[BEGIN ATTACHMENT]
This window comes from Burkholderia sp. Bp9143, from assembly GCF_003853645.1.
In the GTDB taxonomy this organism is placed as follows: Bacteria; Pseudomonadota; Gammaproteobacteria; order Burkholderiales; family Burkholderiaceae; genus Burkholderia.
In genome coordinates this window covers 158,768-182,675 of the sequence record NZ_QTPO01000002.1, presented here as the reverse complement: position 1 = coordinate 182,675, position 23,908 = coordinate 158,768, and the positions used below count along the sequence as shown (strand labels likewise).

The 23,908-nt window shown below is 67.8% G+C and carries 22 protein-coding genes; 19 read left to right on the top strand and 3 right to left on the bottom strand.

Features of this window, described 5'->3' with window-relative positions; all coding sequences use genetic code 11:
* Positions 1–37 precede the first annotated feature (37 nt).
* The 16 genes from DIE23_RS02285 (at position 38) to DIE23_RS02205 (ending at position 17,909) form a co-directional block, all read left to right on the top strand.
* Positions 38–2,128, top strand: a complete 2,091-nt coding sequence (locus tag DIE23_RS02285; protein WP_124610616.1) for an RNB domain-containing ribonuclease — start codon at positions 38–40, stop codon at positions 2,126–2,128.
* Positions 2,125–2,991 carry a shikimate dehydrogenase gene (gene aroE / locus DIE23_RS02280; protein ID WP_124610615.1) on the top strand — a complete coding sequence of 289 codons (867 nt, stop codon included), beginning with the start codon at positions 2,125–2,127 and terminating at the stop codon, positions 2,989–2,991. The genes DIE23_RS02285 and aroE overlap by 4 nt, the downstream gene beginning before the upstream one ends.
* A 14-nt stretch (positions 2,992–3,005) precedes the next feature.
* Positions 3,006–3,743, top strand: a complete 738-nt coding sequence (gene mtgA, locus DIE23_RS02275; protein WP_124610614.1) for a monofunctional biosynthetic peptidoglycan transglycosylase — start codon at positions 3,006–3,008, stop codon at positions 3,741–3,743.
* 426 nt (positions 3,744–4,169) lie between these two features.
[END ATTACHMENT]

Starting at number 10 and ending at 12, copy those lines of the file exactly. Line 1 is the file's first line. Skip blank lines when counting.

* A 14-nt stretch (positions 2,992–3,005) precedes the next feature.
* Positions 3,006–3,743, top strand: a complete 738-nt coding sequence (gene mtgA, locus DIE23_RS02275; protein WP_124610614.1) for a monofunctional biosynthetic peptidoglycan transglycosylase — start codon at positions 3,006–3,008, stop codon at positions 3,741–3,743.
* 426 nt (positions 3,744–4,169) lie between these two features.